The evening of November 2, 2009 was the world premiere of “Cosmic Reflection,” an orchestral composition inspired by one of NASA’s satellites, in Washington, DC. This opus began as a simple prelude inspired by (and performed by a brass quintet at) the launch of the GLAST mission. To celebrate the first birthday of this satellite (since renamed Fermi), composer Dr. Nolan Gasser wrote a symphony which uses music to aurally portray the history of the universe.
We were able to go backstage at the Kennedy Center on the day of the performance to speak to a few of the people involved in this project, including the composer, the producer, a NASA scientist, and the “voice” of Cosmic Reflection.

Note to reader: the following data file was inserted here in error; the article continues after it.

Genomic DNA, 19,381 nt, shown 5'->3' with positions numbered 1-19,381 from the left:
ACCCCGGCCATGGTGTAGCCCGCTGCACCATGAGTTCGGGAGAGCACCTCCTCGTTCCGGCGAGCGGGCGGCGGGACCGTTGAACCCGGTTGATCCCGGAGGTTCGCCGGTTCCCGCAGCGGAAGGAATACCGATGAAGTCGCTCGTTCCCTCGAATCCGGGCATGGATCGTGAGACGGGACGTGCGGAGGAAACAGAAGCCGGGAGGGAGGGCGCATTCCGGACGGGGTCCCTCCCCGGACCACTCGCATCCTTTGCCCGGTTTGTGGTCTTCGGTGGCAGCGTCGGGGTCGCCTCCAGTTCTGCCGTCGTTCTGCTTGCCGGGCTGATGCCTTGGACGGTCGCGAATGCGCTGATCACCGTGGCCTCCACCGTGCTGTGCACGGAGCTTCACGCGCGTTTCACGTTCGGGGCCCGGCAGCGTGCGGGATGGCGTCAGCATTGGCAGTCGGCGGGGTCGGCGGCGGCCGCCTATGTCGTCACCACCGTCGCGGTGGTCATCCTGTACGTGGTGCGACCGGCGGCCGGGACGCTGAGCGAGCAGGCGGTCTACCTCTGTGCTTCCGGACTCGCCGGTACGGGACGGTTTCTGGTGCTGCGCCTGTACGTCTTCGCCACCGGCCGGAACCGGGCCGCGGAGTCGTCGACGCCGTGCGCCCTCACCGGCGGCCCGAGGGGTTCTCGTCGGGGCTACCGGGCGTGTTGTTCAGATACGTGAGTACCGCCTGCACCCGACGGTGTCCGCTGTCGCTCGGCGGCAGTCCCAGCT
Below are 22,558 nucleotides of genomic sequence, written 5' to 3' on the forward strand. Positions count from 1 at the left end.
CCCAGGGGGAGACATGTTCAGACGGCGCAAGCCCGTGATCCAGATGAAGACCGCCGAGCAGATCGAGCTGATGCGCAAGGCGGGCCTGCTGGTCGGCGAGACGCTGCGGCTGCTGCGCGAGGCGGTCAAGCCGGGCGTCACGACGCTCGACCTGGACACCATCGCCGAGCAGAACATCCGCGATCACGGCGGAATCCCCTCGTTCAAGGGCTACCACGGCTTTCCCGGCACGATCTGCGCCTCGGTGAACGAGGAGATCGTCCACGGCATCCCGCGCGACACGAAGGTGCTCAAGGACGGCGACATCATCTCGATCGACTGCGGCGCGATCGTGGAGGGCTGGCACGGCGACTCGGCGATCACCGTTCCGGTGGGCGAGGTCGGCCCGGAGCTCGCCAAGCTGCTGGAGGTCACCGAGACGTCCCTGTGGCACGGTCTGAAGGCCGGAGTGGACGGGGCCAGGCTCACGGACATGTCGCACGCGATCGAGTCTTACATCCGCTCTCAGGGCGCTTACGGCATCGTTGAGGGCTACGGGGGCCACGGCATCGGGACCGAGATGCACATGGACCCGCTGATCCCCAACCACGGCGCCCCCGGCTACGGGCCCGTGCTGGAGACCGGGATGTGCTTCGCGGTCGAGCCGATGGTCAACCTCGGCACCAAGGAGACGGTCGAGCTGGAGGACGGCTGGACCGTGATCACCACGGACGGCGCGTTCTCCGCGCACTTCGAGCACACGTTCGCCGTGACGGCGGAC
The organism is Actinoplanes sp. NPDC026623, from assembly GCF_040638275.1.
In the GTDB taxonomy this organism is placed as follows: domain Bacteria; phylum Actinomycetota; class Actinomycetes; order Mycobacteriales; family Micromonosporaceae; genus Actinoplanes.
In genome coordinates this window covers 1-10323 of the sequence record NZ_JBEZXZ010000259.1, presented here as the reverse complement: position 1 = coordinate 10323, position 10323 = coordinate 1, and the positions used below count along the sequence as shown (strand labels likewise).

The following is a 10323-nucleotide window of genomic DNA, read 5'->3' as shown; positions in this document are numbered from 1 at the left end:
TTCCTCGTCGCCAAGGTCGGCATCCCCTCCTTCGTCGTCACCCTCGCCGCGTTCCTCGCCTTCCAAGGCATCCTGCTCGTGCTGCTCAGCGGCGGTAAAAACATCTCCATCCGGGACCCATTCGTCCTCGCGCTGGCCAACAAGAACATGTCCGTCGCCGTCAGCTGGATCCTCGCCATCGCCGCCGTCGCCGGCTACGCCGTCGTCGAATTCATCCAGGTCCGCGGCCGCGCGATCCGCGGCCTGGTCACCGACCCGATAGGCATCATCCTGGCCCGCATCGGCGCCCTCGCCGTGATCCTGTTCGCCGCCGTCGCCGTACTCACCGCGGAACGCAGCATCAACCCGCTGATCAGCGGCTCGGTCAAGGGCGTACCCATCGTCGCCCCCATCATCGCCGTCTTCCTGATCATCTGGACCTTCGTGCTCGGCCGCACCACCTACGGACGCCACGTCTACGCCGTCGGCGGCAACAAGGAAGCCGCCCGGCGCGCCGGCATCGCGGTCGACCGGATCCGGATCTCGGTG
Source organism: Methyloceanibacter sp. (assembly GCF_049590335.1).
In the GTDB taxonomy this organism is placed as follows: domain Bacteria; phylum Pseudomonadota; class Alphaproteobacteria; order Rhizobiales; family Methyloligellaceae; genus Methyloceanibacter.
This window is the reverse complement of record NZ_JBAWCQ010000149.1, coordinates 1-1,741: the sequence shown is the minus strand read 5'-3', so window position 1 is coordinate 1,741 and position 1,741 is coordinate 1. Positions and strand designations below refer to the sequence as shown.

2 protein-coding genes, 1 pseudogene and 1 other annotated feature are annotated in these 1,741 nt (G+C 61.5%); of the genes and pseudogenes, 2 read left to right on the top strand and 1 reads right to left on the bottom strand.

More about Cosmic Reflection
Watch the GLAST Prelude:
If you’d like to read more about how Cosmic Reflection came to be, check out these websites:
- Cosmic Reflection – the official home of the project, produced by Classical Archives
- GLAST Prelude and Cosmic Reflection – information from composer Dr. Nolan Gasser, including background, links, and interviews
Cosmic Reflection was performed by the Boston University Symphony. There is more information about the ensemble here:
More information about the Fermi Gamma-Ray Space Telescope is available here:
|Theme Music||Naked Singularity|
|Additional Music||Nolan Gasser|
|Website Support||Meredith Gibb
|Responsible NASA Official||Kim Weaver|
The “Featured Image” for this podcast was used with permission and is credited to Michael Lutch. It shows David Hoose conducting the Boston University Symphony Orchestra.